It’s safe to say that your excitement for this holiday season is probably directly related to the number of times you expect to find yourself screaming, “But he lost the popular vote, Uncle Mike!” Holiday films playing around Athens in December are a great way to escape these struggles for 90–120 minutes at a time. Each of these classics offers a unique take on family.
Go Out and Watch:
It’s a Wonderful Life (1946) Frank Capra’s classic is the best of the batch, boasting a dynamic performance from James Stewart as the typical Capra hero of the 99 percent. In the life of George Bailey, family is sacrifice. Bailey compromises his own happiness for the health of his family, high-school sweetheart Mary and their five children. When contemplating suicide after facing financial ruin and arrest, his guardian angel Clarence takes him on a guided tour of a Bailey-less world. Seeing how his family would suffer gives him the will to live again, and he runs home back into their arms.
While the threats to our hero are quickly resolved through the generosity of his neighbors, It’s a Wonderful Life remains refreshingly unique by keeping a foot firmly in the dark places most holiday films avoid.
It’s a Wonderful Life screens Dec. 3 and 4 at Ciné and is free with Toys for Tots donation. It also screens Dec. 18, 21 and 24 at GTC Beechwood 11.
White Christmas (1954) A traditional format—the movie musical—delivers the squarest morality in Michael Curtiz’s White Christmas. The story hinges on Bing Crosby’s Bob Wallace finding the right woman to start a family, though his partner, Phil Davis (played by Danny Kaye), is more interested in foisting him into the bed of any willing chorus girl. The duo eventually falls in tandem for sisters Betty (Rosemary Clooney) and Judy Haynes (Vera-Ellen), an act so obsessed with family that its signature performance praises the bonds of sisterhood.
Pairing is likewise an obsession of the film, with cinematographer Loyal Griggs framing images of the musical duos as distinct groupings. As relationships form, lush Technicolor compositions group Bob with Betty and Phil with Judy, neatly packaging these newly formed family units as they stage a revue to save a Vermont resort from financial ruin.
White Christmas screens Dec. 4 and 7 at GTC Beechwood 11.
National Lampoon’s Christmas Vacation (1989) Like Homer Simpson delivering an ode to alcohol, the third film chronicling the suburban misadventures of the Griswolds views family as the cause of and solution to all of life’s problems. Opening with Clark Griswold (Chevy Chase) compelling his family to sing carols, Clark’s Christmas cheer is soon tested with the arrival of his extended family, including a pre-insanity Randy Quaid’s clueless Cousin Eddie. Though Clark faces temptation via fantasies of a ridiculously attractive department store clerk, a co-worker rightfully calls him “the last true family man.”
There’s a reason Clark’s foils in the film are the Chesters, childless yuppies portrayed as the height of ’80s self-absorption by Nicholas Guest and Julia Louis-Dreyfus. In a comedy that plays runaway sleds and squirrel attacks for humor, the best laughs come from seeing these pretentious sticks-in-the-mud blinded by Christmas lights and assaulted by SWAT teams. While Clark’s fortunes are eventually improved with the help of his family, the Chesters as an incomplete family suffer indignity after indignity with no relief in sight, and it’s hilarious.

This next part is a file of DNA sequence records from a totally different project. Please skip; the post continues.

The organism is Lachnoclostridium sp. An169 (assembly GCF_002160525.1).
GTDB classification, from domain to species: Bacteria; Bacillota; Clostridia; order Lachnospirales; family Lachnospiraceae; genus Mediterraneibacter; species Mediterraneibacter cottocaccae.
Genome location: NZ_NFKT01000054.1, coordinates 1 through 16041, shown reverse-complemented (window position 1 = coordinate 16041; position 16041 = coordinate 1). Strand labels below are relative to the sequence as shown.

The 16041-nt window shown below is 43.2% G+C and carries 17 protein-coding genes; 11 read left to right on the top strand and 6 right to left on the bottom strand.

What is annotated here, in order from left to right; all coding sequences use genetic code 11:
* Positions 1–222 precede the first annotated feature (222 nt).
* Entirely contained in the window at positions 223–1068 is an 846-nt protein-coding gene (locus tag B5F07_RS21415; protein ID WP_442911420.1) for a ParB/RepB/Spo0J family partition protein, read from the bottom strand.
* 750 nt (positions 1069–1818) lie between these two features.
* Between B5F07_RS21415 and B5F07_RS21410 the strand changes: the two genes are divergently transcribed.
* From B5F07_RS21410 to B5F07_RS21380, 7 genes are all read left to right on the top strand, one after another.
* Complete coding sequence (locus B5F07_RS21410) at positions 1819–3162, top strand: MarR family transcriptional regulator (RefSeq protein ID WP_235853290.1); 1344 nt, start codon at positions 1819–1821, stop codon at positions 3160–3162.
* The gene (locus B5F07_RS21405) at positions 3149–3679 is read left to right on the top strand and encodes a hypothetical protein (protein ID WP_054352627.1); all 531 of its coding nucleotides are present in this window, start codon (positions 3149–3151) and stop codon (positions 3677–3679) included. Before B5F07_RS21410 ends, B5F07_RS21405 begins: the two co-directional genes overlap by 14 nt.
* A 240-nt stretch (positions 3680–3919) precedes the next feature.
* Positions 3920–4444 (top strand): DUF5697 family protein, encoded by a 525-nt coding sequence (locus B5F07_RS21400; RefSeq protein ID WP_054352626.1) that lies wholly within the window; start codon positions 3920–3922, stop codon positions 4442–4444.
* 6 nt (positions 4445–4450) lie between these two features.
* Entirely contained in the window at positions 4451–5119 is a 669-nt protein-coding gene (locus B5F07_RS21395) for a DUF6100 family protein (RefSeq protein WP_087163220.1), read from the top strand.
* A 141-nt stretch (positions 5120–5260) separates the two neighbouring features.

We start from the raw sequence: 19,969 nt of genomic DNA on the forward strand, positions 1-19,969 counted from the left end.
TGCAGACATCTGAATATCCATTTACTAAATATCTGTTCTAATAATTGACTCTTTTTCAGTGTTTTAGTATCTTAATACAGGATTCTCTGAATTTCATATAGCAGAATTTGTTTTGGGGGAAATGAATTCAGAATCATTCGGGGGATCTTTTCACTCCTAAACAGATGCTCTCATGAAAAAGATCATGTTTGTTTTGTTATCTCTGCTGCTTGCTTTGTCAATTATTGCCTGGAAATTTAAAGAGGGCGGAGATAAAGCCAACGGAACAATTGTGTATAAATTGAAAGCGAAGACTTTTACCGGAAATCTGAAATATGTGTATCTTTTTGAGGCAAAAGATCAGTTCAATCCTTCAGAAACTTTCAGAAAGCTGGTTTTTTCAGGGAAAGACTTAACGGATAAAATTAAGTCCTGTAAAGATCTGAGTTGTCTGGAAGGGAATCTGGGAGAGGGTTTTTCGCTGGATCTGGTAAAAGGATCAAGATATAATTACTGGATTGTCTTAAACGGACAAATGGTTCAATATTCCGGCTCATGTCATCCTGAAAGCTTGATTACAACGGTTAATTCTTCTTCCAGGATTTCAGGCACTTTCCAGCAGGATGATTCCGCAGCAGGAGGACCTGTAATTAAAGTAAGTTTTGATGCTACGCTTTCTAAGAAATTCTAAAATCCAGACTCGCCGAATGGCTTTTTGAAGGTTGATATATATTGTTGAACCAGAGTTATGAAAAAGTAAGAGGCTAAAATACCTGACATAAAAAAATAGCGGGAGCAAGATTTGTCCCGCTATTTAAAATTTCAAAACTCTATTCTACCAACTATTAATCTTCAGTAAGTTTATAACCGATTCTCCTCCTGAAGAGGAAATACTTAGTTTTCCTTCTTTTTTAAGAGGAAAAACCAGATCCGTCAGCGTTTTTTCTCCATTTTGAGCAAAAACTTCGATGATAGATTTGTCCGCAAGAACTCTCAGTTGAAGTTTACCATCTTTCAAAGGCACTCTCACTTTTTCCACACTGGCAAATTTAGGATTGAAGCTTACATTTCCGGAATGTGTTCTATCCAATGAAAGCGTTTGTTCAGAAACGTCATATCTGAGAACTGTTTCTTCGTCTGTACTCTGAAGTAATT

National Lampoon’s Christmas Vacation screens Dec. 11 and 14 at GTC Beechwood 11.
Stay Home and Watch:
In Bruges (2008) For those who consider Die Hard a holiday film, Martin McDonagh’s In Bruges will certainly fill the place in your heart shaped like a funny, smart action movie set during the Yuletide. The Irish playwright’s first film follows veteran assassin Ken (Brendan Gleason) and novice Ray (Colin Farrell) as they hide in medieval Belgian town Bruges after a job gone wrong. While Ken thinks Ray can be redeemed for his fatal error during a recent hit, their boss Harry (Ralph Fiennes, delivering dialogue equal parts hilarious and unprintable) wants Ray to answer for it with his life.
Ray’s fate bounces back and forth between these two father figures in McDonagh’s take on family during the holiday season. Danish cinematographer Eigil Bryld frames the medieval town like the perfect Christmas village. His Bruges is all stone towers peaked in spires and moss-covered bridges spanning canals. The gothic architecture gives the appearance that these life-or-death struggles are taking place inside a giant snow globe. In the loud, violent climax, the globe is shaken, complete with a light snowfall as several of McDonagh’s characters reach bloody ends.
In Bruges is available to rent from Vision Video (1860 Barnett Shoals Road), and streaming via Netflix and other providers.
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